Generic Functions
Every Bayesian First Aid test have corresponding plot, summary, diagnostics and model.code functions. Here follows examples of these using the same coffee yield data as above. Using plot we get to look at the posterior distributions directly. We also get a posterior predictive check in the form of a histogram with a smattering of t-distributions drawn from the posterior.
fit <- bayes.t.test(yield_diff_new, yield_diff_old)
plot(fit)



summary gives us a detailed summary of the posterior of the parameters and derived quantities. For this model there will be a lot of output! One thing to note is that while there is little evidence of a difference in means between New and Old World type countries, there is some evidence for a difference in SD (check out the posterior of sigma_diff)
summary(fit)


##   Data
## yield_diff_new, n = 13
## yield_diff_old, n = 15
##
##   Model parameters and generated quantities
## mu_x: the mean of yield_diff_new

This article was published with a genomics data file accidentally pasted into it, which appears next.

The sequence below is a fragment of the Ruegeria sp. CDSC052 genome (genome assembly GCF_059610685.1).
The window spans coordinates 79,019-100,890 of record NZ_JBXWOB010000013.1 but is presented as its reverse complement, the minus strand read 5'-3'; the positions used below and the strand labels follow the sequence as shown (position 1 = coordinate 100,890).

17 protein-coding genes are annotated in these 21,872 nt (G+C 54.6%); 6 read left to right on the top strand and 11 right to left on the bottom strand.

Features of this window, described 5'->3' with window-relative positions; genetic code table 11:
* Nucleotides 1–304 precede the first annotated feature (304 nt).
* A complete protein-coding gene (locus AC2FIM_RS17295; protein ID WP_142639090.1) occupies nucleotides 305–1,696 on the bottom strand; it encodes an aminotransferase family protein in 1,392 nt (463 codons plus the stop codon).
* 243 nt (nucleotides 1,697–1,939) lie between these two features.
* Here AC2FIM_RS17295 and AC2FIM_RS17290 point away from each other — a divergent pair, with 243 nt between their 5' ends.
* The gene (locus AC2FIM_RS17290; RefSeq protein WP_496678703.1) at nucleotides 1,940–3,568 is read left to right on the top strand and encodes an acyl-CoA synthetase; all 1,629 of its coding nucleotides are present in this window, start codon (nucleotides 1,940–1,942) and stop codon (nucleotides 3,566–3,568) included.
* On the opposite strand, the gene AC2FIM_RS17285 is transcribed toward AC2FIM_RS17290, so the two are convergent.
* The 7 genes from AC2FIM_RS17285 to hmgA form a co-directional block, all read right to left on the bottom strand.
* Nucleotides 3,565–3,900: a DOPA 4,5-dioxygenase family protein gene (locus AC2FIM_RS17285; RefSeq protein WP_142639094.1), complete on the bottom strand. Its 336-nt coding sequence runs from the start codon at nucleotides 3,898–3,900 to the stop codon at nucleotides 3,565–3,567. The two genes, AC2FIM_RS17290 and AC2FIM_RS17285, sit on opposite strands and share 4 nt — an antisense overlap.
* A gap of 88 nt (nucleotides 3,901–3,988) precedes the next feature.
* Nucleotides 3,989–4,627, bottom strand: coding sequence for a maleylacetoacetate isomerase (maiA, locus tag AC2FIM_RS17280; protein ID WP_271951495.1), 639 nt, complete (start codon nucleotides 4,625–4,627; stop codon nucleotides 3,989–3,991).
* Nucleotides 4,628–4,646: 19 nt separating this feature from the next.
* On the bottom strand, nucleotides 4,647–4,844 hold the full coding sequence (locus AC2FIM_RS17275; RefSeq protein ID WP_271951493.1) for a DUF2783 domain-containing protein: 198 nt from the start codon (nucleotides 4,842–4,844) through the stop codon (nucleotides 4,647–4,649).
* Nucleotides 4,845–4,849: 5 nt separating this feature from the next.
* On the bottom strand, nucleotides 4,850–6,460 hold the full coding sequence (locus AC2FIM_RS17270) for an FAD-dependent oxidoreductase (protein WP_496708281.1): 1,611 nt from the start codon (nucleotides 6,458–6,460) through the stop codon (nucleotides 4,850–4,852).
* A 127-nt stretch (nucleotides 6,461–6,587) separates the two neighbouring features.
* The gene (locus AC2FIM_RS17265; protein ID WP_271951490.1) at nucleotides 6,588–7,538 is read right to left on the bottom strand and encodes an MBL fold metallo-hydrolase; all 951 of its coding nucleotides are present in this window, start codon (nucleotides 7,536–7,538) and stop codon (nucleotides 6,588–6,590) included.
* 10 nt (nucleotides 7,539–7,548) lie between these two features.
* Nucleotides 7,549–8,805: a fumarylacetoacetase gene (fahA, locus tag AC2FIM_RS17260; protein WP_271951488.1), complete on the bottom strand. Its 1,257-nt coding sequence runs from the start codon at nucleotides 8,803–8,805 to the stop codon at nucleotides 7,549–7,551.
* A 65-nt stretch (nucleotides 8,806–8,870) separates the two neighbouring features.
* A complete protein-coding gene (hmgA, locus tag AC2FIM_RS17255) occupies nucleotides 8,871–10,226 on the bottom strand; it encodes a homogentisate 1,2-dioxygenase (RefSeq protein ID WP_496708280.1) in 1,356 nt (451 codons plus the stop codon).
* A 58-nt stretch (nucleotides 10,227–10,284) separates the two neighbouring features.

## sigma_x: the standard deviation of yield_diff_new
## mu_y: the mean of yield_diff_old
## sigma_y: the standard deviation of yield_diff_old
## mu_diff: the difference in means (mu_x - mu_y)
## sigma_diff: the difference in SD (sigma_x - sigma_y)
## nu: the degrees-of-freedom for the t distribution
##   fitted to yield_diff_new and yield_diff_old
## eff_size: the effect size calculated as
##   (mu_x - mu_y) / sqrt((sigma_x^2 + sigma_y^2) / 2)
## x_pred: predicted distribution for a new datapoint
##   generated as yield_diff_new
## y_pred: predicted distribution for a new datapoint
##   generated as yield_diff_old
##
##   Measures
##                 mean       sd     HDIlo     HDIup %<comp %>comp
## mu_x        1388.299  511.968   409.899  2449.567  0.006  0.994
## sigma_x     1679.405  474.933   810.741  2648.732  0.000  1.000
## mu_y         753.183 1047.502 -1232.772  2923.357  0.220  0.780
## sigma_y     3632.357 1146.042  1398.169  5878.624  0.000  1.000
## mu_diff      635.116 1159.982 -1681.665  2919.615  0.275  0.725
## sigma_diff -1952.952 1139.910 -4212.613   231.122  0.971  0.029
## nu            22.382   26.350     1.003    74.391  0.000  1.000
## eff_size       0.252    0.427    -0.580     1.088  0.275  0.725
## x_pred      1402.767 2517.321 -2802.005  5778.093  0.217  0.783
## y_pred       767.622 6505.562 -8142.650 10098.388  0.423  0.577
##
## 'HDIlo' and 'HDIup' are the limits of a 95% HDI credible interval.
## '%<comp' and '%>comp' are the probabilities of the respective parameter being